17

I read news on the BBC (on its website) this morning. When I was reading the news I noticed the definite article the was missing in a sentence. As per my opinion, the reporter missed the article the. But I also thought that the reporter also had some point as he did not use the article there. So I just wanted to confirm so landed here to get some help on it.

On the website:

It also proclaimed the group's leader, XYZ (name), as caliph and "leader for Muslims everywhere".

As per my opinion it should have been:

It also proclaimed the group's leader, XYZ (name), as the caliph and "leader for Muslims everywhere".

Source link:

http://www.bbc.com/news/world-middle-east-28082962

13

I can see why this might sound odd, but articles are often omitted when dealing with positions and appointments, particularly in news stories:

The University of Miami has appointed Jill Deupi, who currently serves as director and chief curator of University Museums at Fairfield University, as the new director of the Lowe Art Museum. (source)

In that quote, there is no article before the first instance of director, but there is before the second instance. (I presume the word "new" prompted the article; perhaps the author thought "as the new director" would sound more natural than "as new director.")

Here's another example:

Victoria Jurgens has been named legislative secretary to the Minister of Government Relations for northern Saskatchewan. In her role as legislative secretary, Jurgens will work closely with Minister of Government Relations Jim Reiter. (source)

There's no need to put a or the before legislative secretary, although the author could have done so.

  • 2
    I particularly like your first example, because I thoroughly endorse the slight distinction which disposes the writer to use an article in the second reference but not the first. All four combinations of null/the + null/the are in principle "valid", but in that exact context, null + the seems stylistically "better" to me. – FumbleFingers Jun 30 '14 at 15:05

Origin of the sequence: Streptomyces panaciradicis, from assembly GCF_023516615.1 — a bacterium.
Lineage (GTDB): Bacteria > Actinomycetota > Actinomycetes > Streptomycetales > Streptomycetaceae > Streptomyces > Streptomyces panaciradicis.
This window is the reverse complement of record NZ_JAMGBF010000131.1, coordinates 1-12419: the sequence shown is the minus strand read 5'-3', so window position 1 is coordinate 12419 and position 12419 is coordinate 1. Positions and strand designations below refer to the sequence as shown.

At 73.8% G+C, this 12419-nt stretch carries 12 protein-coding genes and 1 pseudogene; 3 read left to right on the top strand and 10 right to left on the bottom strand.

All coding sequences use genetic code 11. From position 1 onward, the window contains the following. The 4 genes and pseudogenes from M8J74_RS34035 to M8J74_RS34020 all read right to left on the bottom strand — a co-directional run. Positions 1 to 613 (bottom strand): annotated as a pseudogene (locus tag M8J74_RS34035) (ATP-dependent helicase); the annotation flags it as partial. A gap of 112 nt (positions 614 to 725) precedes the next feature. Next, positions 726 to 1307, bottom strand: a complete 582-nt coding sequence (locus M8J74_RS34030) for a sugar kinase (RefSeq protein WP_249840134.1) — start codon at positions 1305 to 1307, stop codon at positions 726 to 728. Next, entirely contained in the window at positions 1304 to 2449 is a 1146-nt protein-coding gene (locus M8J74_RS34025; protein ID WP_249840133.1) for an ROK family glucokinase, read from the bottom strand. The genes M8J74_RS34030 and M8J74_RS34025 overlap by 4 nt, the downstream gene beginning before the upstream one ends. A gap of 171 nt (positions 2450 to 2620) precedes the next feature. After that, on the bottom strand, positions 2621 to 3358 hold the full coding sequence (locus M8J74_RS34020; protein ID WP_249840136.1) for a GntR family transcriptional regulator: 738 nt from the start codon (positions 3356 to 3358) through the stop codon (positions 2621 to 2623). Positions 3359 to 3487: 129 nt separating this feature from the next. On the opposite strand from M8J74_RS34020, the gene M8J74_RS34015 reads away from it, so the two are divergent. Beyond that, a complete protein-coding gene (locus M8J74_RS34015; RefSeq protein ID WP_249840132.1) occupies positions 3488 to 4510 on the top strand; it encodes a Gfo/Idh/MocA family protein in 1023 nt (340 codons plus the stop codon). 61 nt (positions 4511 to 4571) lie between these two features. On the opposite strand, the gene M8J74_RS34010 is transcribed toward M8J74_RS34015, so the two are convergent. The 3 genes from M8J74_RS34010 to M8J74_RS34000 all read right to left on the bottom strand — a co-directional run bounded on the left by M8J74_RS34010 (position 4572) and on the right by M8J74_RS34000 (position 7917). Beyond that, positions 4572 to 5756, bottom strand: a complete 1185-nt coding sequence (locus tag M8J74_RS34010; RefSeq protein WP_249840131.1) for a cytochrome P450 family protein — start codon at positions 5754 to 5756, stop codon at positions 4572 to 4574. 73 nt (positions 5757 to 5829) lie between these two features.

• Thanks!!! You made the sense. Could you please let me know, should we use an article before we mention positions and appointments or we can also omit an article? – user62015 Jun 30 '14 at 15:05
  • @user62015: It's hard to identify/articulate "rules" in this area (mainly because they're usually only tendencies at best), but I think omitting the article in your own example is definitely "better". Not least because the office of "caliph" didn't previously exist. Also note that the word as is entirely optional there. – FumbleFingers Jun 30 '14 at 15:10
  • @FumbleFingers Thank you for the answer! I appreciate it a lot. – user62015 Jun 30 '14 at 15:13
  • 1
    @FumbleFingers Thank you so much for help. I understood your point. – user62015 Jul 1 '14 at 2:08
2

Caliph is a singular (as I read it) position. If there were more than one caliph, then a (indefinite article) would be OK.

As it is, it should be the (definite article) or omitted as on the website. A similar example:

President Obama became (the) president of the United States.

  • I agree with you!!! Sorry I missed the point. I edited it now. – user62015 Jun 30 '14 at 2:53
4

To add to what's already been said, there are a bunch of issues at play here.

First, the definite article usually gets dropped with 'passive status verbs' when the immediately following noun is a specific role:

to be proclaimed president; nominated as secretary; elected treasurer; named manager; announced

When it's not a specific role, the definite article tends to be retained:

to be declared the winner of the election

This is true also for specific roles that have been decorated with modifiers:

to be proclaimed the 45th president

Second, the definite article usually gets dropped even without 'status verbs' when the noun follows 'as' and the noun is, once again, a specific role.

As CEO, I will try to...

As MP for Toronto, I will try to...

Compare

As a factory worker, I will try to...

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